China: We’re Sending A Rover To Mars In 2020
Chinese state-run media released government plans to land an unmanned rover to Mars in 2020.
“The probe, for its part, will carry 13 payloads including a remote sensing camera and a ground penetrating radar which could be used to study the soil, environment, and atmosphere of Mars, as well as the planet’s physical fields, the distribution of water and ice, and its inner structure,” Xinhua, China’s state-run news agency, published in a Wednesday article.
China has an ambitious, military-run, multi-billion-dollar space program which the country’s government sees as symbolizing its rising global stature.
Since launching its first manned mission in 2003, China has sent up an experimental space station, staged a spacewalk and landed a rover on the moon. The country has also increased its cooperation in space with Europe and will launch its second space station this coming September. China recovered an experimental probe launched from a new rocket design in June, marking a big step forward in its plans to go to Mars by the end of the decade.
China’s space program has faced problems however, as the country’s 2013 lunar rover had numerous mechanical problems and was ultimately abandoned. China’s first attempt to send a satellite into Mars orbit in 2011 failed when the rocket carrying it failed to make it into Earth’s orbit.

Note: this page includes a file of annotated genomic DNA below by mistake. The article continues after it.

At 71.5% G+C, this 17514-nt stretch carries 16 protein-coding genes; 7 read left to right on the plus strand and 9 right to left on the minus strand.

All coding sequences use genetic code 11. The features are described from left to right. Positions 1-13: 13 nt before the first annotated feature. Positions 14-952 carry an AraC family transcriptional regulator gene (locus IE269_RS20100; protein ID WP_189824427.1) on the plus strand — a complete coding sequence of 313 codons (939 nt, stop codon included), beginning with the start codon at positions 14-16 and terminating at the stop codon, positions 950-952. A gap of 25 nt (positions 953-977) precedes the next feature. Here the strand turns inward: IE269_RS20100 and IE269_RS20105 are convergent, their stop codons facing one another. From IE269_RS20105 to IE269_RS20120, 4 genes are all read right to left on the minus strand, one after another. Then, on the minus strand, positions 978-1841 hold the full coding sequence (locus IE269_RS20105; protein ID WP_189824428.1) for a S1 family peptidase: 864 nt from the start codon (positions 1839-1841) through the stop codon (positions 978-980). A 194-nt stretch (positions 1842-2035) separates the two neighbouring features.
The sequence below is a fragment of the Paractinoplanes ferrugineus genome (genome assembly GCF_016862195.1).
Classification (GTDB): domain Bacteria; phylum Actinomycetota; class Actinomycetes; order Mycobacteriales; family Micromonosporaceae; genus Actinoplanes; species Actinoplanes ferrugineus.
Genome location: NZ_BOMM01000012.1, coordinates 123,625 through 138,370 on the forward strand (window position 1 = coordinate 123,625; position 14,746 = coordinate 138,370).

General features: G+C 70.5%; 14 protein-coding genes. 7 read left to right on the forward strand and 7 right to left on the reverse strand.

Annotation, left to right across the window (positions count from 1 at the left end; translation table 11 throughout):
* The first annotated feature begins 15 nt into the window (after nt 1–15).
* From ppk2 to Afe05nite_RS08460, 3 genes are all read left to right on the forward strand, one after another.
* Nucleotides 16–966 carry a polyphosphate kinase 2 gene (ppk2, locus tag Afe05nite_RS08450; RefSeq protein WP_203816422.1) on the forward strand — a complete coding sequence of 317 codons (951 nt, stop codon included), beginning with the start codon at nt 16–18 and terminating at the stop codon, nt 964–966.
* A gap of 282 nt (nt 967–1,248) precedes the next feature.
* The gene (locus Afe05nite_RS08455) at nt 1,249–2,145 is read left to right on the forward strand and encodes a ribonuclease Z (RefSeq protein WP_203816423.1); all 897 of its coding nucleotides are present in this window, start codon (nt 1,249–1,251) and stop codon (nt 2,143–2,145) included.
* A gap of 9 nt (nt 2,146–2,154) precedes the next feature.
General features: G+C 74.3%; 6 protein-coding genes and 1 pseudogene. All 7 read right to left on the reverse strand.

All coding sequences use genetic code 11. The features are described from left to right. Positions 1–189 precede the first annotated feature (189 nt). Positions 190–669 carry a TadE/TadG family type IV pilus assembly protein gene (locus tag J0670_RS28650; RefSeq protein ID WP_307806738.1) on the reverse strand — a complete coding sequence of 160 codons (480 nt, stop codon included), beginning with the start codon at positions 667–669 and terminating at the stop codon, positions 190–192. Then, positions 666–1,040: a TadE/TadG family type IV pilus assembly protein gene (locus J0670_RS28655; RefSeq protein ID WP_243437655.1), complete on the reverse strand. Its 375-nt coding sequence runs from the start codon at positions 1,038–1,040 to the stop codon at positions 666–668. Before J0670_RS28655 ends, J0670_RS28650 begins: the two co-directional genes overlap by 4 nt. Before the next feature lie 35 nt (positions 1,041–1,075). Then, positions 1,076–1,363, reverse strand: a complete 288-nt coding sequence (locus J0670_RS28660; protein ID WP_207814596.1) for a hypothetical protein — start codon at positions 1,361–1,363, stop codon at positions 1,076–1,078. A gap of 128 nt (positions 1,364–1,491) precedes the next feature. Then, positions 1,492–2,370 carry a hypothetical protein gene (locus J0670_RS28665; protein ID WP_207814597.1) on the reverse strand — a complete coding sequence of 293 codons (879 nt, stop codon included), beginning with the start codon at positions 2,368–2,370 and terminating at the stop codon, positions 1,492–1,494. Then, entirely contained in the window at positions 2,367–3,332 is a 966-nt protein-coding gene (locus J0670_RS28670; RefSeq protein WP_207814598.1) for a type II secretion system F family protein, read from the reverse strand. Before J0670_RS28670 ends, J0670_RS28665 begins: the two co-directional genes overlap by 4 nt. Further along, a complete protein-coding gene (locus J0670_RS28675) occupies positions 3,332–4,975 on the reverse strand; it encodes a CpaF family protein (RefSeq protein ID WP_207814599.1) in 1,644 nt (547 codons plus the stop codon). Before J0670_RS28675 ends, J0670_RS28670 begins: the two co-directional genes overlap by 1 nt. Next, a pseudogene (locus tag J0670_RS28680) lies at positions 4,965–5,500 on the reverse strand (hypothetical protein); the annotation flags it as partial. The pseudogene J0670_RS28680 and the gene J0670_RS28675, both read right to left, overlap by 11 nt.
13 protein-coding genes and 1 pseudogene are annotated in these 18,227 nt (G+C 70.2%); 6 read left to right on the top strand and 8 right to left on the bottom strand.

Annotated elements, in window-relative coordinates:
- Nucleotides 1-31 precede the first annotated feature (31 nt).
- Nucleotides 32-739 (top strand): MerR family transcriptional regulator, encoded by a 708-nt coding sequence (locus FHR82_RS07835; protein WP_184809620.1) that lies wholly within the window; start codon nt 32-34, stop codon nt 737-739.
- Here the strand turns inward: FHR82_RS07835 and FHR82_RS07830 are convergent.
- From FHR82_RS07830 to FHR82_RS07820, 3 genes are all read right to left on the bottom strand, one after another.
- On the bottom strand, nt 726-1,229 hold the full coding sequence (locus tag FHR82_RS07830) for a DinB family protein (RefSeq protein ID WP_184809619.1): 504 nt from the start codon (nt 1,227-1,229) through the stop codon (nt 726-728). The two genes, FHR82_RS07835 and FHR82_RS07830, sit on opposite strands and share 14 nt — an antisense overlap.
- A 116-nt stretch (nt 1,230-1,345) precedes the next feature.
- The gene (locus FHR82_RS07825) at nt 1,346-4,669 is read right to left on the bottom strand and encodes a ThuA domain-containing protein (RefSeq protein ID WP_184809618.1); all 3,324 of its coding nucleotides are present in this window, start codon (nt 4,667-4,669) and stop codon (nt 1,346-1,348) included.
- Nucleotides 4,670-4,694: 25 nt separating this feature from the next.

Meanwhile, NASA hasn’t launched an astronaut into space since 2011 without the help of the Russians and has been forced by the Obama administration to delay its Mars missions until 2030.
President Obama has twice stymied programs initiated during the Bush administration designed to take humans to Mars by leaking information to the press about them and threatening to veto the projects. Obama has repeatedly tried to slash space exploration funding and redirect it to Earth science programs — which just so happen to include climate modeling programs to measure global warming. Obama increased NASA’s budget for these environmental programs by 63 percent.
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